Europe Day is usually a time when politicians and political parties get out in the streets and meet their potential voters, literally and figuratively flying the EU flag.
The date marks the 1950 signing of the Schumann Declaration, which is widely regarded as the starting point for the modern European Union, and the celebration of the day was introduced in the 1980s as a way to foster a feeling of greater pan-European identity.
This year things are different, with coronavirus restricting public gatherings, and politicians taking their message online.
Finland’s youngest Member of the European Parliament Alviina Alametsä (Green) has two virtual events on Saturday with other EU Greens. But she’s no stranger to online engagement.
Alametsä wants to use her time in Brussels and Strasbourg to engage with more young people, to show them the institution of the European Parliament is not out of touch, and have a dialogue with younger voters in the digital spaces where they meet.
“You have to pick your battles and always remember where the audience is” says Alametsä, who only spent one month in Brussels this year after taking up her seat (which was allocated to Finland after the UK left the EU) before the coronavirus epidemic struck and she came back to Helsinki.
“I think the main challenge is whether you use the right channels. For example using Facebook is not the best way to reach young people any more. Maybe the big audience can be in Facebook, but if you look at the data where you people are, of course Instagram is something we’ve done a lot, but then we do Jodel and Reddit and we are trying to start a YouTube channel, and also TikTok more” she tells News Now Finland.
“I think young people have a weak voice in parliament and in politics in general, and I hope with more dialogue we can put their wishes and hopes forward. Young people like to participate more and not just have to listen to what politicians are saying. They don’t just want to see a wall of text on Facebook, they like to share their own ideas” Alametsä explains.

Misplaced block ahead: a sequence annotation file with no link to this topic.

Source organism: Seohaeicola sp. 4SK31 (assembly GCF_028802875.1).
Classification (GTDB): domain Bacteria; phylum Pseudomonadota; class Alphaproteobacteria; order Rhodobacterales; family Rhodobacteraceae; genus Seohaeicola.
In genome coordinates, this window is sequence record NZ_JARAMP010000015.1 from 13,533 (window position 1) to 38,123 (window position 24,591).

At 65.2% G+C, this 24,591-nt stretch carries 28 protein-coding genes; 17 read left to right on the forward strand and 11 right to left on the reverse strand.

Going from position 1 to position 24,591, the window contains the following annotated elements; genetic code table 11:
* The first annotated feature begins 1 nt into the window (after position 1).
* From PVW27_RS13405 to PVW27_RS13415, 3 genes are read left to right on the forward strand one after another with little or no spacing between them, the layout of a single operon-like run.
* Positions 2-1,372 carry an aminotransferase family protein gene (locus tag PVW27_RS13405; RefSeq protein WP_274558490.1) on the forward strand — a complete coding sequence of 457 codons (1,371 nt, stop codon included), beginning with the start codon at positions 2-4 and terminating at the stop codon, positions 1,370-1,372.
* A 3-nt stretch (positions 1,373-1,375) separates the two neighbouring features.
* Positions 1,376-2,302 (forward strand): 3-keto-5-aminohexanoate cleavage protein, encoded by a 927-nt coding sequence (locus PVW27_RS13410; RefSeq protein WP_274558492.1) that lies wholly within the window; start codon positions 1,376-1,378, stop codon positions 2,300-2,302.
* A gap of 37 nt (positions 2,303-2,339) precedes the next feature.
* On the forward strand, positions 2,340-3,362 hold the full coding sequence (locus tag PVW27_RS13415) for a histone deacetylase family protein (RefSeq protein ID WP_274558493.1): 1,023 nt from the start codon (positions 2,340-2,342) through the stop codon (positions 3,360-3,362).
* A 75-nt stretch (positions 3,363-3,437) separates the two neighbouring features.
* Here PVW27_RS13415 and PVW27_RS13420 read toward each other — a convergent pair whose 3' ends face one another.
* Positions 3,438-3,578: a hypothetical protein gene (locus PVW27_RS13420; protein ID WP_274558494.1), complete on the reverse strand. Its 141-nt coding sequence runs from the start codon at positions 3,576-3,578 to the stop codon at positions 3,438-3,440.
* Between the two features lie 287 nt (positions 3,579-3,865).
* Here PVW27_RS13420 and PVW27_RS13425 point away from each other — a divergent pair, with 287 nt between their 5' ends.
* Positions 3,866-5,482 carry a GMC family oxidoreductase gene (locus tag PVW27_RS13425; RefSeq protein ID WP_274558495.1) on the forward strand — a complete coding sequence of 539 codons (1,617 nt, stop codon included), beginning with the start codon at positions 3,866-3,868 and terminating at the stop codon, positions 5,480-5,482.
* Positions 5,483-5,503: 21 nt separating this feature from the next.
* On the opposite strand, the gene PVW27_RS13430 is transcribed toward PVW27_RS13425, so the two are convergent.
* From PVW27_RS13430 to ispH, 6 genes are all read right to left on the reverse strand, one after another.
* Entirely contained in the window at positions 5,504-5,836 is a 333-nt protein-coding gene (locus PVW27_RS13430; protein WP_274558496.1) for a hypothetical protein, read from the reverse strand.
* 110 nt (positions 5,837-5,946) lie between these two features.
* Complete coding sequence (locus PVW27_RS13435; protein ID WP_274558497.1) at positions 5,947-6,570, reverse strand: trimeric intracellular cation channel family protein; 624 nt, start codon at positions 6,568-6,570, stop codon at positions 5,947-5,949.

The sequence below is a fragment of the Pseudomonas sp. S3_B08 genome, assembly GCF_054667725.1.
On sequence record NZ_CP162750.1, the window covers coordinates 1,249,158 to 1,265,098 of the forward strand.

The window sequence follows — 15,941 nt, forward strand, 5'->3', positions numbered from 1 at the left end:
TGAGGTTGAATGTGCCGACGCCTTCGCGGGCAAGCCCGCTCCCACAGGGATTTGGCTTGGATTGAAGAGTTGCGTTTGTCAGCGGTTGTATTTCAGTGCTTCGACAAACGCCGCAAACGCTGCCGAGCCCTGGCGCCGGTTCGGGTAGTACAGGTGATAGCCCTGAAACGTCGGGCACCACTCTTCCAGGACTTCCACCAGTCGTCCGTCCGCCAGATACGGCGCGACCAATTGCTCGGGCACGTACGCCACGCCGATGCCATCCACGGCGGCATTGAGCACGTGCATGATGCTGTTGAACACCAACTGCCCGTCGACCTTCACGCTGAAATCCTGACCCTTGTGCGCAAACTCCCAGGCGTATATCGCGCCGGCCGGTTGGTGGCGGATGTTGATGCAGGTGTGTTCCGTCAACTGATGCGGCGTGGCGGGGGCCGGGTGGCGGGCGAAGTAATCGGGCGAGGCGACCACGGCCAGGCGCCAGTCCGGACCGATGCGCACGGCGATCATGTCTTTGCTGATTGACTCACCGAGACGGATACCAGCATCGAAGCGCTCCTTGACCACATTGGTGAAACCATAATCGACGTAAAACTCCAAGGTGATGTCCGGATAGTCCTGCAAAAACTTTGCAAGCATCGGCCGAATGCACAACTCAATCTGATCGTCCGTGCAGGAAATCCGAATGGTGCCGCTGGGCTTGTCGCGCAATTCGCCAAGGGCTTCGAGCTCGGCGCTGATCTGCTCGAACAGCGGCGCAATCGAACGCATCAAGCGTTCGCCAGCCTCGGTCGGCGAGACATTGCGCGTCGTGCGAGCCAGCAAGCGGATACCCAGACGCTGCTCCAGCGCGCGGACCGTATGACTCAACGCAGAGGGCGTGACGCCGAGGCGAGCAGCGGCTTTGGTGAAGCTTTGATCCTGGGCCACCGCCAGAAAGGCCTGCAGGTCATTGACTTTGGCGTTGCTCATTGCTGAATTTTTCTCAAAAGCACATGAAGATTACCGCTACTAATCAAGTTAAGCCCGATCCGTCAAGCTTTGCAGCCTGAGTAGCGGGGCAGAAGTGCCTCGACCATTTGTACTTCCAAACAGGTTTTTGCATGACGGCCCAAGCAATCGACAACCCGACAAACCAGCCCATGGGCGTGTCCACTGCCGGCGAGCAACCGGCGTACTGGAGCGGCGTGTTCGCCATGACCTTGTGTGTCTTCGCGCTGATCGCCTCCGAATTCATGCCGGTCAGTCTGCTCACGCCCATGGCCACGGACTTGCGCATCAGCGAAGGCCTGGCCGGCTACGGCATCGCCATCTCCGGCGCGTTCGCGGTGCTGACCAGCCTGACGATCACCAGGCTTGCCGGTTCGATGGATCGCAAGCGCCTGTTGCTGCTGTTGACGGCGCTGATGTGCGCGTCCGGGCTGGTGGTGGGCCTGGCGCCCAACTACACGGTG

Young politicians at the European Parliament
Alametsä tells the story of her first Foreign Affairs Committee meeting in Brussels where a security guard denied her entry to the room because he didn’t believe she could be an MEP.
It’s a mistake that’s probably easy to make, with only a handful of younger politicians in the building. Finland doesn’t have any other MEPs under 40, and the average age of parliamentarians is almost 50, with one Italian politician still working in his 80s.
“It’s really problematic because the average age of the parliament is high. But I don’t think this means young MEPs are not good enough. But it’s just difficult for young people to get the funding and get enough votes to get there.”
Younger MEPs she reckons, could even be more motivated than their older colleagues who perhaps already had a long career in the corridors of power in Brussels.
“It’s the same as any work place. Young people bring new energy and ideas.”
Alametsä wants to see a European Parliament that’s more reflective of the people it represents – from different walks of life, and with different perspectives to add to the conversation.
“I think we should have more people from different age groups, and there’s a significant lack of minorities. There are only middle aged, and quite experienced MEPs, who are already in quite a socio-economically higher position. There’s not that many people of colour, or from minorities or with limited financial resources” she explains.
Challenges for EU politics
Although in general Finns have been contented members of the European Union since joining in 1995 – albeit with ups and downs – that doesn’t necessarily translate to the European Parliament elections, where Finland continues to have one of the lowest voter turnout rates of young people in any of the 27 member states.
A new poll this week found that 53% of Finns have a positive attitude towards EU membership, while 20% have a negative attitude. The favourability rate has fallen by seven percentage points recently, something that could be attributed to the dismal performance the EU had at the start of the coronavirus crisis, especially looking out of touch as countries like Italy and Spain suffered.
“I think it was dealt with badly in the beginning. But after that it picked up and the EU has done a strong economic survival package, and the green deal has been emphasized as well” says Alviina Alametsä.
“In the beginning some countries were left very much alone, and that has reflected in the public’s image of the EU, which was not able to be activw” she adds.
“I don’t think the EU was prepared for a pandemic in the way it should have been.”